CITIZEN inclusion in the processes of governance remains one of the key drivers of development and it is the ability of elected leaders to create an enabling environment for citizens to participate in elective and governance processes.
However, inasmuch as local and international legislative frameworks advocate for the promotion of democratic involvement of all citizens in the development matrix, the legislative frameworks have not been transformed from policy to action.
Gender and age-related discrimination have always been, unfortunately, visible in the political space in Zimbabwe, regionally and across the globe.
Young people and women have been victims of skewed systems that have made it difficult for them to take part in governance and contribute to electoral processes.
Zimbabwe is on the verge of an election by mid-2018, a process that shall result in the election of a leadership that will take responsibility of public affairs for the next five years.
It is very critical that at this momentous period, young people and women must question the existing systems that pose a threat to participation in the elective processes.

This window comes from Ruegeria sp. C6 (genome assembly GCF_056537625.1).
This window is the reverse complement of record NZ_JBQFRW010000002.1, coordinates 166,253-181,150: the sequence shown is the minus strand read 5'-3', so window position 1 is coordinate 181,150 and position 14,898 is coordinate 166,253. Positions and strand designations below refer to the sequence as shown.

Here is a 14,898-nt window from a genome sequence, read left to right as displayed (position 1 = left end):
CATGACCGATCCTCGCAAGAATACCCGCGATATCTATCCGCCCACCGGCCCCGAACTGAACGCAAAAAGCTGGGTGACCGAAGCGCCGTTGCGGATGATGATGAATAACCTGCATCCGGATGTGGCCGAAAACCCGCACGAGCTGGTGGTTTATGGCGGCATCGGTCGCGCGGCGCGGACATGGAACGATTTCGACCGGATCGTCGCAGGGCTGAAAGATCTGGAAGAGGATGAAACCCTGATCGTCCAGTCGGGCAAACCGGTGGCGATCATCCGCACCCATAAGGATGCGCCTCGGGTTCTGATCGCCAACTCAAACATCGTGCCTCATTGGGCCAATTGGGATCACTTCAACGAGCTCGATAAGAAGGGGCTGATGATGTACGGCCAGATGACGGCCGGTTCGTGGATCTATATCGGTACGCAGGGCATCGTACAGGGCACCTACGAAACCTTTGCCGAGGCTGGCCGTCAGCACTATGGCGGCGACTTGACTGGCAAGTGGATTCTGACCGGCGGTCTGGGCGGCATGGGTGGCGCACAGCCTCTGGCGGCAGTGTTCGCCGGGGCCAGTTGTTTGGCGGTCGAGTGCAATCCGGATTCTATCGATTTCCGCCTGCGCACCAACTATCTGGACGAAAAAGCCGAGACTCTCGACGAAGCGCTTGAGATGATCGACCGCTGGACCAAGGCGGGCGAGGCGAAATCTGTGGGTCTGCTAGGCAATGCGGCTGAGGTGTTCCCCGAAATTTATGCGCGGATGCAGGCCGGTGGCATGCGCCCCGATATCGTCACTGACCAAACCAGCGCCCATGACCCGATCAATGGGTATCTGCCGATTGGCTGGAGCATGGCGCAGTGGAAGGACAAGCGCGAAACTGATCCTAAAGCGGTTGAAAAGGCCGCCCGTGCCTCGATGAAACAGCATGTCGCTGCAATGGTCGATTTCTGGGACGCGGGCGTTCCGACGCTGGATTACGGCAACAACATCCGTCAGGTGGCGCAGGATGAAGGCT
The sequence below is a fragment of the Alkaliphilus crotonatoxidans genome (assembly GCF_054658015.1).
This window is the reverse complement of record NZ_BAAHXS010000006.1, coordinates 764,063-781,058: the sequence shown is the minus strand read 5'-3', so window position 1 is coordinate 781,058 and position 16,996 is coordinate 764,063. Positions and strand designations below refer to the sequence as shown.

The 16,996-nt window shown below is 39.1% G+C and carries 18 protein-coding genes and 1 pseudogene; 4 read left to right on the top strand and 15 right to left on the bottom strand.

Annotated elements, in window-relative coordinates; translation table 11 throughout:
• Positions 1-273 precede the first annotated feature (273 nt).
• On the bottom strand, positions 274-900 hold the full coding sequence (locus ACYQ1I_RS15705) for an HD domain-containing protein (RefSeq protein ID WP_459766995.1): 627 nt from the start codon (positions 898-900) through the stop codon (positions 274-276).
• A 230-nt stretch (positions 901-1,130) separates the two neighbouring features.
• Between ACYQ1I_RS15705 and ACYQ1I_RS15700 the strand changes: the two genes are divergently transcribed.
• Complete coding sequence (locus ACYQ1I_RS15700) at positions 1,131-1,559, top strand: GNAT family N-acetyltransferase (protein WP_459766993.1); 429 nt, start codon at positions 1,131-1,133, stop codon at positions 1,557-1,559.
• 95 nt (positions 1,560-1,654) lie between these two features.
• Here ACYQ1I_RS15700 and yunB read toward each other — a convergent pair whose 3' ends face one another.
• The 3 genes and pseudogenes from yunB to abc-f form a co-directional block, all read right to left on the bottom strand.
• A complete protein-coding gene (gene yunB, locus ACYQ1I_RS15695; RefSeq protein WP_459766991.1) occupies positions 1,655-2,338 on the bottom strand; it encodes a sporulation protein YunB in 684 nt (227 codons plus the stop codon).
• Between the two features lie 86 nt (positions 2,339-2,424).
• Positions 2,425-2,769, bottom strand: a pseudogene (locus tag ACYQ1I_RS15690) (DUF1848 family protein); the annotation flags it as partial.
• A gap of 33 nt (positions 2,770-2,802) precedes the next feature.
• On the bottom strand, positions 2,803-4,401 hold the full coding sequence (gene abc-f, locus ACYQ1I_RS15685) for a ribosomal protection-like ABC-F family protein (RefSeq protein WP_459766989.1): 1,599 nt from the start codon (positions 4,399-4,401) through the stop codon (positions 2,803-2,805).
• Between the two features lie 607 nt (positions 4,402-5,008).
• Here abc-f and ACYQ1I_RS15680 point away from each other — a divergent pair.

One of the major constitutional barriers for young people’s participation in democratic elective processes has been the age requirements to participation, where according to the current Zimbabwean Constitution, no one can be allowed to participate as a presidential candidate unless they are 40 years or above.
This constitutional obligation has moved democracy backwards considering how other nations have embraced young people’s competence in leadership and the eligibility to contest and lead governments.
Political party structures have historically been used to elbow out the influence of young people and give them little chance to participate in the elective processes.
In Zimbabwe, major political parties, among them Zanu PF and the MDC, have structured their political parties in a way that is described by many schools of thought as strategically discriminatory.
For instance, the political parties have the women, youth and the main wing, where the majority of the decisions are made in the main wing.
This technical elimination and neutralisation of young people, who ironically constitute more than half the population of Zimbabwe is an area that needs redress and an opportunity for young people and women to challenge the current gender and age disparities towards electoral participation.
As the 2018 election approaches, it is every young person’s and woman’s responsibility to push forward the agenda of inclusion and realise that they penetrate the corridors of power both within main political party structures as well as in related spaces that influence the electoral climate and its outcome.
Gender and age should never be a barrier towards maximum citizen involvement in elective spaces, governance and accountability processes.O4Z